Shale Daily / NGI All News Access

Pennsylvania Opens Game Reserve to Oil, Gas Leasing

The Pennsylvania Game Commission (PGC) is opening about one-sixth of a game reserve in Bradford County, in the heart of the Marcellus Shale, to oil and natural gas leasing.

State Game Lands No. 36 totals about 18,987 acres and straddles Monroe and Overton townships. The PGC said earlier this month that it would accept sealed royalty bids on Tract 36B-12 of the game reserve, totaling around 3,177.7 acres, until 1:30 p.m. on May 30.

PGC spokesman Jerry Feaser told a local newspaper that the commission would benefit from the revenue it earns through lease payments and royalties, but the game reserve itself would benefit as well. However, Feaser told NGI's Shale Daily that any potential bidders should review the information packet and instructions that the PGC has put together on the leasehold in question.

"Generally speaking, when we go and put together packages that we put out for bid for gas rights we own, we proactively make conscientious decisions to avoid impacting any sensitive habitat areas," Feaser said. "Having said that, I don't know if there are any sensitive habitat areas there necessarily. There may or may not be."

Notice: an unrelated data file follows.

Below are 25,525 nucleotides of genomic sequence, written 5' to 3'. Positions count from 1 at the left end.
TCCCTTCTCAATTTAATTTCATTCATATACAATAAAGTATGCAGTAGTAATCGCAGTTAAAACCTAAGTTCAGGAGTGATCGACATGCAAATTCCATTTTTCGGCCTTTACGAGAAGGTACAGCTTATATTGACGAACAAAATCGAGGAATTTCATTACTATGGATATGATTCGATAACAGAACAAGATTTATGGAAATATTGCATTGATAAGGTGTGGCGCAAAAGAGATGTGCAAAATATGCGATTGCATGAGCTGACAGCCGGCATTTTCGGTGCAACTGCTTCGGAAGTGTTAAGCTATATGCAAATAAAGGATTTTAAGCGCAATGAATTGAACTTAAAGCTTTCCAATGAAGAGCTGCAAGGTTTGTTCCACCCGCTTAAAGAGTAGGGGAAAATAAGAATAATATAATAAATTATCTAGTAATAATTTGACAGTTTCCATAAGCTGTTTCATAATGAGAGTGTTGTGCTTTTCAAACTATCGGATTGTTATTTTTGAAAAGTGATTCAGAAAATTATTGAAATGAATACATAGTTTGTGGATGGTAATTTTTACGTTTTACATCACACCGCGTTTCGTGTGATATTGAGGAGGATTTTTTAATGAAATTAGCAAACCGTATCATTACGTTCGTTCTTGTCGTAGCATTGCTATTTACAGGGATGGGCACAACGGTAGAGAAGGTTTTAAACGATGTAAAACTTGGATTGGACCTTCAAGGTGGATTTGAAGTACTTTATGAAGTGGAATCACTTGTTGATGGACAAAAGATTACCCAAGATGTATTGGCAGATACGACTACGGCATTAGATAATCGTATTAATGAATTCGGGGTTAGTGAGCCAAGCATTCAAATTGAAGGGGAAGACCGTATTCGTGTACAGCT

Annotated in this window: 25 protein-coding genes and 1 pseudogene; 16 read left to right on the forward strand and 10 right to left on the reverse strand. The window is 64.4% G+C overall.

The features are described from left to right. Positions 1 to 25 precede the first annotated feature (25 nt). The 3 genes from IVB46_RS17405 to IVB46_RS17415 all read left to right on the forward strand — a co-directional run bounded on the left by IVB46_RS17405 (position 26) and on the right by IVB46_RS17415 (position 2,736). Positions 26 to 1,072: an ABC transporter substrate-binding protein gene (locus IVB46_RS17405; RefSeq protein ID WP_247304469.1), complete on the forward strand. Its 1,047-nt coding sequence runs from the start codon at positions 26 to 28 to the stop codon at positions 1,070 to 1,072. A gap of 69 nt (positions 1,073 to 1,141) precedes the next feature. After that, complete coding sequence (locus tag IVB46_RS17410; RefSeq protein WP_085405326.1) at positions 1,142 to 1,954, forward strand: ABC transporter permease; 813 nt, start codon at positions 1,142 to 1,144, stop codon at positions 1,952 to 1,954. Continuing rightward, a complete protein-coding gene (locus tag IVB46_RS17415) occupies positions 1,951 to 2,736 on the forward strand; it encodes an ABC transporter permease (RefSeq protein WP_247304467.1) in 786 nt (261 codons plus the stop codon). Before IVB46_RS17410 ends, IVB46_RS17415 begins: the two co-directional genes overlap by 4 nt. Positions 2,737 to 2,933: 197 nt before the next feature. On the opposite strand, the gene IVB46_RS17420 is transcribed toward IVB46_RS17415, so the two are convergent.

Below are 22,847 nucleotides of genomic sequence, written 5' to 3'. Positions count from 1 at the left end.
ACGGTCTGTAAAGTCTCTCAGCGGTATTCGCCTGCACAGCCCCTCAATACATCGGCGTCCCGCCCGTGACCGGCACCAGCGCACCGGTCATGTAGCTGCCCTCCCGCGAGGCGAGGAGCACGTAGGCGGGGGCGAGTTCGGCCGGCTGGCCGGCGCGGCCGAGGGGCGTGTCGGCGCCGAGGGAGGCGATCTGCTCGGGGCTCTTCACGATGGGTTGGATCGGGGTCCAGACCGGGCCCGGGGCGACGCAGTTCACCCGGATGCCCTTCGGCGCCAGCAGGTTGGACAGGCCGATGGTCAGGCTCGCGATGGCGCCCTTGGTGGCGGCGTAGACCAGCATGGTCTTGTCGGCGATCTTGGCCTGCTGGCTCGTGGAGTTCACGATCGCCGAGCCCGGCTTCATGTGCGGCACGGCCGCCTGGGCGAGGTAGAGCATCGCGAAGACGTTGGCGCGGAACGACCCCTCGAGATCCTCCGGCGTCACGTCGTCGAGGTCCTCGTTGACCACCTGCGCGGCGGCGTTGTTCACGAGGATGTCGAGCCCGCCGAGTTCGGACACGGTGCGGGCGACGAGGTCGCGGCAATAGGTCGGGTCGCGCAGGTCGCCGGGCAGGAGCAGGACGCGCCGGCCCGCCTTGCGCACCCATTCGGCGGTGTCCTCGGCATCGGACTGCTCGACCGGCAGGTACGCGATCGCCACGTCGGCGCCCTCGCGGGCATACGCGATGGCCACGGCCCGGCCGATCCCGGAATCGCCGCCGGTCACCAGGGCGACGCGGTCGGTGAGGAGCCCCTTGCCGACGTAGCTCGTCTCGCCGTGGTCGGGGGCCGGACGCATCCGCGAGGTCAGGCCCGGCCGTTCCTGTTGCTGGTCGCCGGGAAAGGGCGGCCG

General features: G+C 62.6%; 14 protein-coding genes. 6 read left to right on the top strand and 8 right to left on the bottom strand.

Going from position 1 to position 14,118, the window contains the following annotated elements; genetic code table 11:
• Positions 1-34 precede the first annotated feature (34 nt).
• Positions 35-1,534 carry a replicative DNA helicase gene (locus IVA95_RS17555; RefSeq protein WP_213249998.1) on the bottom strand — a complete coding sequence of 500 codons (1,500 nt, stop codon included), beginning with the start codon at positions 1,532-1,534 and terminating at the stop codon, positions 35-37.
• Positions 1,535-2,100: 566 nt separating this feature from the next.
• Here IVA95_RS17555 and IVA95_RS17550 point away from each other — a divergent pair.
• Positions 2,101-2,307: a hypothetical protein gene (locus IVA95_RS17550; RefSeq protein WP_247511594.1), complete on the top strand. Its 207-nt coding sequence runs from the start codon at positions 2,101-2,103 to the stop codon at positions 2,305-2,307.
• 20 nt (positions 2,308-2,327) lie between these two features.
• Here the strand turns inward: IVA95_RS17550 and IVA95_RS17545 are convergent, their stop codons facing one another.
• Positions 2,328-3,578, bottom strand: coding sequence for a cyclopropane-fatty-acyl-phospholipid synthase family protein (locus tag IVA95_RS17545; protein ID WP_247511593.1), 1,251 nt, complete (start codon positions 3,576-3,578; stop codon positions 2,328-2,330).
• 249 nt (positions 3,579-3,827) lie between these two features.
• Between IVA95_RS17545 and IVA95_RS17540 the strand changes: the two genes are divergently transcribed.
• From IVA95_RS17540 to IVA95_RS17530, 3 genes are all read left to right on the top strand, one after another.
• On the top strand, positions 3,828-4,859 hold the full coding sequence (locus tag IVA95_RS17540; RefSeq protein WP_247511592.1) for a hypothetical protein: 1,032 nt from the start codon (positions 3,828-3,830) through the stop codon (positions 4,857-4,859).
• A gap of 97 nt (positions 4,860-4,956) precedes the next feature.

The PGC said successful bidders agree to spud a well within five years; make a bonus payment of $2,000 per net acre within 120 days of being awarded a bid; pay a well pad location fee of $250,000 per well pad (only two well pads, 10 wells per pad allowed, maximum); and, if applicable, pay a shut-in rental fee of $25 per net acre. Operators must pay oil and natural gas royalties of at least 20%, and must hold a surety or performance bond of $50,000.

Operators have to provide the PGC 350 Mcf of free natural gas a year for buildings owned by the commission, or reimbursement from any gas not used by the PGC. They also have to pay twice the stumpage value for marketable trees within six months of their removal and contribute to a revegetation plan for each well site. If operators need water impoundments, they are required to pay $25,000 a year. Drilling would also face restrictions during hunting season.

The PGC said all potential bidders have to submit a check for $5,000 by the deadline. Checks would be returned to unsuccessful bidders.

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